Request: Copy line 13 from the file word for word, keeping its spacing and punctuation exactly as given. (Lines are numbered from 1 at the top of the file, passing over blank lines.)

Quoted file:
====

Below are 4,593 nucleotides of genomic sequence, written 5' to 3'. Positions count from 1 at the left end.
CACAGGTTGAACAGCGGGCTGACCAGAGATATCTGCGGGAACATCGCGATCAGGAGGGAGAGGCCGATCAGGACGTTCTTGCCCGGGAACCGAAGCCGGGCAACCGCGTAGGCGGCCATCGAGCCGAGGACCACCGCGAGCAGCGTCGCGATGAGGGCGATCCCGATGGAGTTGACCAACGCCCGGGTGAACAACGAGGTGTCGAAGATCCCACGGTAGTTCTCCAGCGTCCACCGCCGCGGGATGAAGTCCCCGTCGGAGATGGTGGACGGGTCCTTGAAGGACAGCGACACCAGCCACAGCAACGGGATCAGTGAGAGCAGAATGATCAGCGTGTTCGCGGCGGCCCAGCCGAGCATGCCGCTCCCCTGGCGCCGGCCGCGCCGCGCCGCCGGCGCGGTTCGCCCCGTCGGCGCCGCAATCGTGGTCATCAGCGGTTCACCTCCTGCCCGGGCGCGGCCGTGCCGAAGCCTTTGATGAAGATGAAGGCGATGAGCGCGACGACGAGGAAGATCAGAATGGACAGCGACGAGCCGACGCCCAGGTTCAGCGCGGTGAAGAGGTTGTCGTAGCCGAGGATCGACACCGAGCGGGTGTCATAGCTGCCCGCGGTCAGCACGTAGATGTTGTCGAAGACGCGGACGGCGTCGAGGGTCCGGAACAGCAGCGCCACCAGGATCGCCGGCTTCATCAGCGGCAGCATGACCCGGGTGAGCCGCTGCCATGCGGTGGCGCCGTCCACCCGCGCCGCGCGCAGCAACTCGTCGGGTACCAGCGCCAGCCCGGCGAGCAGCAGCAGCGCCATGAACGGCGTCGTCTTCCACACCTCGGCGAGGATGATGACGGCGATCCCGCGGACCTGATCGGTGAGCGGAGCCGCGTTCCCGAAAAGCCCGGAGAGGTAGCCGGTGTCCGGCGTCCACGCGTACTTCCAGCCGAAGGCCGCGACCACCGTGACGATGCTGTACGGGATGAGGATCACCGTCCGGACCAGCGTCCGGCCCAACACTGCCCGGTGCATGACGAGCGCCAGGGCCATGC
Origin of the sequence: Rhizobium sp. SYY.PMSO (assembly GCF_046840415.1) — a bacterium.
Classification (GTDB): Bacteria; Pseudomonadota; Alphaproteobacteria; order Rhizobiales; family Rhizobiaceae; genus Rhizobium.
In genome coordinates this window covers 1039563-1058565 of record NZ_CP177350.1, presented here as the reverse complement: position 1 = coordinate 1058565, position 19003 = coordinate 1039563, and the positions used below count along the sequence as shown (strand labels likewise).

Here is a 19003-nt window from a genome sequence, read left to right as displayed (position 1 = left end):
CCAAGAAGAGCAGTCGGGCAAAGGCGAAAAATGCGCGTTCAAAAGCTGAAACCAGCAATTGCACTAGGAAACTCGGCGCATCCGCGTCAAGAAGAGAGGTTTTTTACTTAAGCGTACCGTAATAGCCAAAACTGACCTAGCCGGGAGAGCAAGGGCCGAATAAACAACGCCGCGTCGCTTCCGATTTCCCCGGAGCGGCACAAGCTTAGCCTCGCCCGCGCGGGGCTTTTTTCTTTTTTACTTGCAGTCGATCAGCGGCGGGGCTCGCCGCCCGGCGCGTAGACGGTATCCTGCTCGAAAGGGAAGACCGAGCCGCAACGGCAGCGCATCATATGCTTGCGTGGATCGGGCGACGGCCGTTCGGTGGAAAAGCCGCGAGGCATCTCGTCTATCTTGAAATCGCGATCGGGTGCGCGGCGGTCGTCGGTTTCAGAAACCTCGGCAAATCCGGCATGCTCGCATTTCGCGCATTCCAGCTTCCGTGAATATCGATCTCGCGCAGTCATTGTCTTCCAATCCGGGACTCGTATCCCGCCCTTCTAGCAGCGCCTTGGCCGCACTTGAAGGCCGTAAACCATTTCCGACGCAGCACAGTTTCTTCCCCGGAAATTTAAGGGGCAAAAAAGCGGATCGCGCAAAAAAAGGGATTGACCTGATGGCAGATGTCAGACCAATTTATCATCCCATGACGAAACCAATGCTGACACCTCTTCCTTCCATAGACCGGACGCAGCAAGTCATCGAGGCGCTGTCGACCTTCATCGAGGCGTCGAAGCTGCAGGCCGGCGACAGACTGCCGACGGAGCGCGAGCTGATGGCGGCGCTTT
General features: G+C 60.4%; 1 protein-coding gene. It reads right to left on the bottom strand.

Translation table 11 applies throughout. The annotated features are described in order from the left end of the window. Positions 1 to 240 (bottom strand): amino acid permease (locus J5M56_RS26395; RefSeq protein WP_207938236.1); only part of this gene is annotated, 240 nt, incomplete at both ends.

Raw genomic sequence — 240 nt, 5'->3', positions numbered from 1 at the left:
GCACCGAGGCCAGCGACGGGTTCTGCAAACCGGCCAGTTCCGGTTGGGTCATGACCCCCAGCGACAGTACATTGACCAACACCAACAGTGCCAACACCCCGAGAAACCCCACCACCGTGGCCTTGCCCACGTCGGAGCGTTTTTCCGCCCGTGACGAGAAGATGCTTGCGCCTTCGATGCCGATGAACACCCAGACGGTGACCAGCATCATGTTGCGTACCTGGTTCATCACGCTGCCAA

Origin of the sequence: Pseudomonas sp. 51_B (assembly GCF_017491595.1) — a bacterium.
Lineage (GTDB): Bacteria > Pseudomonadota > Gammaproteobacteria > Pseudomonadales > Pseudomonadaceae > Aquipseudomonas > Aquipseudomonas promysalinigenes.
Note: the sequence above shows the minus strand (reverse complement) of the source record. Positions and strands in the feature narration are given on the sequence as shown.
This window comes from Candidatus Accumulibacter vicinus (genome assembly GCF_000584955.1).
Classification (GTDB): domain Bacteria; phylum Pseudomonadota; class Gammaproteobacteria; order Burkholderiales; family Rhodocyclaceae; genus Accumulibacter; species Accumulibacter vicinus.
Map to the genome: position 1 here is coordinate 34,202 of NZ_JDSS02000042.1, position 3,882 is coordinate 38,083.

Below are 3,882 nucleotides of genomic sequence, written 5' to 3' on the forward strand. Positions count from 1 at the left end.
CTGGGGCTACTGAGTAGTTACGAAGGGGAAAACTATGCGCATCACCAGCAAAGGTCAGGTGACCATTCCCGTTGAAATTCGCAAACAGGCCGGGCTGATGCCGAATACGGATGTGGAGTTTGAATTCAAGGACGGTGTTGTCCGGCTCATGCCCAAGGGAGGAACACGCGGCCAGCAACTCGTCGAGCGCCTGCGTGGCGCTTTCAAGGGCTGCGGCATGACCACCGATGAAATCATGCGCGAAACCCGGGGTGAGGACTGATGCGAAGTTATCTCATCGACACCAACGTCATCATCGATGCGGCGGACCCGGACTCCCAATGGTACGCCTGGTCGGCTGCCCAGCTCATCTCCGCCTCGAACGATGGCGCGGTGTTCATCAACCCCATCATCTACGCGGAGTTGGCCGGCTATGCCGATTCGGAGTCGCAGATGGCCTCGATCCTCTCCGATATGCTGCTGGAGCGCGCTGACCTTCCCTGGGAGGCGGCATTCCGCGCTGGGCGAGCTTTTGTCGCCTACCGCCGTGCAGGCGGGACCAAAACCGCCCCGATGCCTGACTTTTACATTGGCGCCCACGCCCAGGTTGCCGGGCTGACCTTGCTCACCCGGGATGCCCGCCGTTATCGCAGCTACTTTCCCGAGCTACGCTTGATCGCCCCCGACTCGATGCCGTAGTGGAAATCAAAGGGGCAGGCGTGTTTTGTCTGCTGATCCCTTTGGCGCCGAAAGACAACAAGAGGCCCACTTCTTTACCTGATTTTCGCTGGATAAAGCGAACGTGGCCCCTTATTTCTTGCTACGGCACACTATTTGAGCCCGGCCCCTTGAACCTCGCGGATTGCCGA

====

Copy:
Lineage (GTDB): Bacteria > Pseudomonadota > Gammaproteobacteria > Pseudomonadales > Pseudomonadaceae > Aquipseudomonas > Aquipseudomonas promysalinigenes.